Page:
I have just started reading Gavin De Becker’s book “The Gift of Fear.”  His first chapter begins quoting the author Margaret Atwood, “This above all, to refuse to be a victim.”  Her words resonated deep within me.  Then De Becker surprised me with a definition of intuition that succinctly summarized what led me to write God Never Hurries.  He wrote,  “Intuition connects us to the natural world and to our nature.”  And, “Nature’s greatest accomplishment, the human brain, is never more efficient or invested than when its host is at risk.  Then intuition is catapulted to another level entirely, a height at which it can accurately be called graceful, even miraculous.”  When I struggled with my aging parents’ care needs, I believe Attwood’s words were an unspoken mantra permeating my being, and De Becker accurately sourced them coming from the natural world.  Together their words highlight the grace nature provided, and my humble attempt to share it through my memoir.

My writing was sparked one early morning when instead of driving the two hours to get to my parent’s house in time to make breakfast, I uncharacteristically took a walk to Lake Michigan with my beach buddy, Bear (shepherd/husky).  As we walked my heart, mind, body and soul were consumed in what the day might hold.  But I was most aware of my soul.  It seemed to be telling me, “Love is courage talking, not long-suffering silence.  Down in the valley it looked as if my glasses were smudged.  But When I took them off I realized it was a soft mist beginning to enshroud me.  The farther down we walked, the heavier and more comforting the veil became.  Then turning a bend in the deepest part of the valley, the sun came alive as it beamed through the trees.  I caught my breath and heard my voice say softly, “Oh my God.”  (She is so beautiful in person.)  And I was infused with courage.  It was as if the sweet seductive voice of God whispered, “Be not afraid.”  Fear led me on that walk where I was told to not be afraid.  It was the beginning of my resolve to trust in the slow work of God.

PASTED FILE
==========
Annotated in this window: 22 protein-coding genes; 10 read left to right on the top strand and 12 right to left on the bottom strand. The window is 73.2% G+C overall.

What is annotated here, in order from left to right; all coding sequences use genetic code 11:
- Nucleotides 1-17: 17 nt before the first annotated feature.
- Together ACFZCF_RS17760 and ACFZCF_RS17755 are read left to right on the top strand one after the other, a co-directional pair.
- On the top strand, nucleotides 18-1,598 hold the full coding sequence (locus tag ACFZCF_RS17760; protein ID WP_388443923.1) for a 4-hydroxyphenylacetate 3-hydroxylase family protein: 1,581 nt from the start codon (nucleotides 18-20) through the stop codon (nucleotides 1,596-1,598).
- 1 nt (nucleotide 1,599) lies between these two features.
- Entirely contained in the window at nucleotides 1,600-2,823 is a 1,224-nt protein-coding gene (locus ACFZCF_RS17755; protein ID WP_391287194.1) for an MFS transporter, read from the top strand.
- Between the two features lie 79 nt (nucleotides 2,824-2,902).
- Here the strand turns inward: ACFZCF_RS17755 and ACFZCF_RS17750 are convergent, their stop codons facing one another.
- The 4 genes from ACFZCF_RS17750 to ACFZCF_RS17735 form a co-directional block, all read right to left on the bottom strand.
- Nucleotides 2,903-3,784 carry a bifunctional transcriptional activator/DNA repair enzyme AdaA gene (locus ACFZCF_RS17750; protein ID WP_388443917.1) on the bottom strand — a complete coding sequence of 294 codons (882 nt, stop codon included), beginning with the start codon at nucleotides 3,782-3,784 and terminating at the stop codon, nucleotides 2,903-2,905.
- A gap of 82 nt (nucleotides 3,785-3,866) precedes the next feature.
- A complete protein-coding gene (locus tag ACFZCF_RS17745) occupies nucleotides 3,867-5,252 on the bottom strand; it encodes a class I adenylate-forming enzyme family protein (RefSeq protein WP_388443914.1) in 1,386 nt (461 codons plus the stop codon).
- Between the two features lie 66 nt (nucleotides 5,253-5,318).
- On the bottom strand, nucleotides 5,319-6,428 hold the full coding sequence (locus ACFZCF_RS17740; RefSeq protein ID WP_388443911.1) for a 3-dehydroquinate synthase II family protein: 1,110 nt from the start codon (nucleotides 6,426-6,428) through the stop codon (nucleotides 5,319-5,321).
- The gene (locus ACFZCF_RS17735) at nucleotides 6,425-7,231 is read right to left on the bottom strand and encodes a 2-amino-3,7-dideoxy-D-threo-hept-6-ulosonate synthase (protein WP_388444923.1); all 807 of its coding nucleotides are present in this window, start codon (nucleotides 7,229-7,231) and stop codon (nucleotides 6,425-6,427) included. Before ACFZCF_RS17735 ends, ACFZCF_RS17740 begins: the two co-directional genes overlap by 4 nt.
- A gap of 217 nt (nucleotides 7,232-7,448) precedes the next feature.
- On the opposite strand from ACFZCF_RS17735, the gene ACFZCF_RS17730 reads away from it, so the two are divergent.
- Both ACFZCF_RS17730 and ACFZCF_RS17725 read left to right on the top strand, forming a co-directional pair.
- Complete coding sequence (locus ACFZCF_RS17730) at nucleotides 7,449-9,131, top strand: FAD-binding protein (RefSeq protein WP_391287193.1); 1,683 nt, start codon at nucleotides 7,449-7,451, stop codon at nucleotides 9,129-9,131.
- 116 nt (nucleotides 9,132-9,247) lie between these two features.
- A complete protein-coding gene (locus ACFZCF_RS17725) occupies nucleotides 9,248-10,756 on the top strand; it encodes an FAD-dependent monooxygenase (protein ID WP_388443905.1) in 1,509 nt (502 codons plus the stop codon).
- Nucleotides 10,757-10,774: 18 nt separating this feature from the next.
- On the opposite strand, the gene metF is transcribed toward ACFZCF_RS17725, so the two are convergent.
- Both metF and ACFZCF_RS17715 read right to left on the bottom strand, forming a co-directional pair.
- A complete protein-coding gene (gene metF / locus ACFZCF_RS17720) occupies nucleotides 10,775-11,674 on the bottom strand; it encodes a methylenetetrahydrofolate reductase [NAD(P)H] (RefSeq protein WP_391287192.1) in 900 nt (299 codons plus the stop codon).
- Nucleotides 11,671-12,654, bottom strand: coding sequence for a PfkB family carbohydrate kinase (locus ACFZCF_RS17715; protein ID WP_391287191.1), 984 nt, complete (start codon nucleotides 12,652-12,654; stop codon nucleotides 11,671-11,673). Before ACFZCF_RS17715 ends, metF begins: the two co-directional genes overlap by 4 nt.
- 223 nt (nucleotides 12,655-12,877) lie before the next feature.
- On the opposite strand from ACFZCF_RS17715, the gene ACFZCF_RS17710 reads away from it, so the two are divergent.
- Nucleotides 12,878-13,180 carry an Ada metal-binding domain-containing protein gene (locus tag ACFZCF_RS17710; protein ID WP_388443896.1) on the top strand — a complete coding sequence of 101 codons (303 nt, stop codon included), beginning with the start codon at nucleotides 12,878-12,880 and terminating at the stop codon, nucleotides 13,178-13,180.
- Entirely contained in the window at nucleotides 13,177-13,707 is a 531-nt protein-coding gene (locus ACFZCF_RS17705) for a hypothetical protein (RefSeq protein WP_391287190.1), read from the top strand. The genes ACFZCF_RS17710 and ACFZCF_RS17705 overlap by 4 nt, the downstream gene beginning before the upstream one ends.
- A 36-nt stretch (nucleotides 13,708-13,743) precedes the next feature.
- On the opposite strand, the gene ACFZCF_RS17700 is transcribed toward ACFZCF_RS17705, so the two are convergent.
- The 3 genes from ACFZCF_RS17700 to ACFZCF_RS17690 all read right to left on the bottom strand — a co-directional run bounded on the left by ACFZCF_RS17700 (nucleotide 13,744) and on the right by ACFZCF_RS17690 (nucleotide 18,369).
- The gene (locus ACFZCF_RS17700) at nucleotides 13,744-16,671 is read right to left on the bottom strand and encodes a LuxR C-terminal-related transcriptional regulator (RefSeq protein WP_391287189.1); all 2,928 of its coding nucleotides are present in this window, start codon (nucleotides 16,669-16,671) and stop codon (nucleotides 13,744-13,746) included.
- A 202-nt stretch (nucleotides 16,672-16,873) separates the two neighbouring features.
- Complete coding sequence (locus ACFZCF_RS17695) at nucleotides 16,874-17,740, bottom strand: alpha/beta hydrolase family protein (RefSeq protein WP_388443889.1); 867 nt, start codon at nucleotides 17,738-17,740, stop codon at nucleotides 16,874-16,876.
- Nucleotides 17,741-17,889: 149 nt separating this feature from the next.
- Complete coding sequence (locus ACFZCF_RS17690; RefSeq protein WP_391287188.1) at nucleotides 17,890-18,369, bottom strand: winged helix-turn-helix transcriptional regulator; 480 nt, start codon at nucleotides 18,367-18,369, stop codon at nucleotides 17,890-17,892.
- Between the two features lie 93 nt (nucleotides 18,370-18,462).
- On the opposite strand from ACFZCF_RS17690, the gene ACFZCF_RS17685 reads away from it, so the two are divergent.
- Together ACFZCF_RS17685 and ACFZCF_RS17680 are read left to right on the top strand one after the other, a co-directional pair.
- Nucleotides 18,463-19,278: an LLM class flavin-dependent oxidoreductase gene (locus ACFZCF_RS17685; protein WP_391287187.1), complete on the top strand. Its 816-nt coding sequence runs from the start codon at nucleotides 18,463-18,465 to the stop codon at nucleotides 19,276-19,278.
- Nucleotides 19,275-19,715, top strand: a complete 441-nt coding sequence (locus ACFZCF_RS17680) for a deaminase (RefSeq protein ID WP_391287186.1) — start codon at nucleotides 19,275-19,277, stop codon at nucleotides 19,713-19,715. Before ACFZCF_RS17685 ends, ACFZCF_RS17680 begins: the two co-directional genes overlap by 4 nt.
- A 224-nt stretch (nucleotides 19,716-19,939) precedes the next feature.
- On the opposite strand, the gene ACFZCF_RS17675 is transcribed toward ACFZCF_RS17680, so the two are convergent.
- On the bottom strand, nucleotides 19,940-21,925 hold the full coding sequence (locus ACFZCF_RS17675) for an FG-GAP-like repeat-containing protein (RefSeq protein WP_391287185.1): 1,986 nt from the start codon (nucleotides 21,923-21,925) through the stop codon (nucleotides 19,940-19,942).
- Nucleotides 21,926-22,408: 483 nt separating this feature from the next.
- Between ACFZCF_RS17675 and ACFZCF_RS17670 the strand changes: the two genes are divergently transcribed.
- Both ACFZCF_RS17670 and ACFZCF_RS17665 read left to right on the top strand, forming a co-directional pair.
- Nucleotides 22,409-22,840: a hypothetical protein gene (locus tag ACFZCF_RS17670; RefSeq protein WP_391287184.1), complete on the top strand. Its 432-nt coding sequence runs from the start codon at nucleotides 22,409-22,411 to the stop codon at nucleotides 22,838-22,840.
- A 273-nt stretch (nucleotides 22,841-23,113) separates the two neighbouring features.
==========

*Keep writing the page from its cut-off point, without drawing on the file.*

What if intuition does connect us to the natural world and our true nature?  What if the piece of God within us, our original blessing, flows from the natural world?  What would we each of us do differently?

Monday, May 13, 2013

Third Eye

God is... 

I recently read Fr. Greg Boyle’s book “Tattoos on the Heart.”  He amazed me with stories of his work with rival Los Angeles gang members and his ability to sometimes let them see the original blessing they are through his suspension of all judgment.  He talked about closing both eyes and seeing with a third eye as God sees.  Looking at another as God does can affect the other profoundly, leaving tattoos on the heart of both the beholder and the one beheld.  It’s that original blessing versus original sin thing.